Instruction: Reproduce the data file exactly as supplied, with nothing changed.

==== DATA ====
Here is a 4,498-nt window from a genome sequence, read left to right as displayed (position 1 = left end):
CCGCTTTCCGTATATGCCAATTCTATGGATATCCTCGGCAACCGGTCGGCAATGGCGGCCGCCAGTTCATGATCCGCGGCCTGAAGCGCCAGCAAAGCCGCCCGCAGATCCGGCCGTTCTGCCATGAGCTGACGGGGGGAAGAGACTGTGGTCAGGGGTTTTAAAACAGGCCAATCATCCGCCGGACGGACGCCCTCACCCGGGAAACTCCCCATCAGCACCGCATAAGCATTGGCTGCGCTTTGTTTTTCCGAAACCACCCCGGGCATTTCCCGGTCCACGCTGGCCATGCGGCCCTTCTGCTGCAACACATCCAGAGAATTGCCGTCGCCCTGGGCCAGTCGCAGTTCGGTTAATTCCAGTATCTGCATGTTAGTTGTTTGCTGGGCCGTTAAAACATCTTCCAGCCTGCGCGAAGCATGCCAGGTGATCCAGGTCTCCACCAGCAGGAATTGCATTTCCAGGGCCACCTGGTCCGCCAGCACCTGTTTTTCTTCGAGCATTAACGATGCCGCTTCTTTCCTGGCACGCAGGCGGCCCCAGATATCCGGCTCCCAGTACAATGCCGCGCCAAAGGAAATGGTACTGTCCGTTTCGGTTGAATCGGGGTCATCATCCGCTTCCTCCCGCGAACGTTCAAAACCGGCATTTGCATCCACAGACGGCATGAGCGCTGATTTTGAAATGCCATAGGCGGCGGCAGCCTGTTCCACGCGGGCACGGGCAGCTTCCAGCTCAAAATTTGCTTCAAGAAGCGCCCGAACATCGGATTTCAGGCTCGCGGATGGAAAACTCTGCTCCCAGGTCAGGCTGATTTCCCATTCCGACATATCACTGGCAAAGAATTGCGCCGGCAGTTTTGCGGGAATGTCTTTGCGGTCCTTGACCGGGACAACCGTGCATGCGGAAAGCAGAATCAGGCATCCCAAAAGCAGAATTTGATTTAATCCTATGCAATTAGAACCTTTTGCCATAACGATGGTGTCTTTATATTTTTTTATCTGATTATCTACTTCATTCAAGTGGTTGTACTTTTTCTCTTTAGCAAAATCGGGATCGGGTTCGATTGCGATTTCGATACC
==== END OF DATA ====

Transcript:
Here is a 4,498-nt window from a genome sequence, read left to right as displayed (position 1 = left end):
CCGCTTTCCGTATATGCCAATTCTATGGATATCCTCGGCAACCGGTCGGCAATGGCGGCCGCCAGTTCATGATCCGCGGCCTGAAGCGCCAGCAAAGCCGCCCGCAGATCCGGCCGTTCTGCCATGAGCTGACGGGGGGAAGAGACTGTGGTCAGGGGTTTTAAAACAGGCCAATCATCCGCCGGACGGACGCCCTCACCCGGGAAACTCCCCATCAGCACCGCATAAGCATTGGCTGCGCTTTGTTTTTCCGAAACCACCCCGGGCATTTCCCGGTCCACGCTGGCCATGCGGCCCTTCTGCTGCAACACATCCAGAGAATTGCCGTCGCCCTGGGCCAGTCGCAGTTCGGTTAATTCCAGTATCTGCATGTTAGTTGTTTGCTGGGCCGTTAAAACATCTTCCAGCCTGCGCGAAGCATGCCAGGTGATCCAGGTCTCCACCAGCAGGAATTGCATTTCCAGGGCCACCTGGTCCGCCAGCACCTGTTTTTCTTCGAGCATTAACGATGCCGCTTCTTTCCTGGCACGCAGGCGGCCCCAGATATCCGGCTCCCAGTACAATGCCGCGCCAAAGGAAATGGTACTGTCCGTTTCGGTTGAATCGGGGTCATCATCCGCTTCCTCCCGCGAACGTTCAAAACCGGCATTTGCATCCACAGACGGCATGAGCGCTGATTTTGAAATGCCATAGGCGGCGGCAGCCTGTTCCACGCGGGCACGGGCAGCTTCCAGCTCAAAATTTGCTTCAAGAAGCGCCCGAACATCGGATTTCAGGCTCGCGGATGGAAAACTCTGCTCCCAGGTCAGGCTGATTTCCCATTCCGACATATCACTGGCAAAGAATTGCGCCGGCAGTTTTGCGGGAATGTCTTTGCGGTCCTTGACCGGGACAACCGTGCATGCGGAAAGCAGAATCAGGCATCCCAAAAGCAGAATTTGATTTAATCCTATGCAATTAGAACCTTTTGCCATAACGATGGTGTCTTTATATTTTTTTATCTGATTATCTACTTCATTCAAGTGGTTGTACTTTTTCTCTTTAGCAAAATCGGGATCGGGTTCGATTGCGATTTCGATACC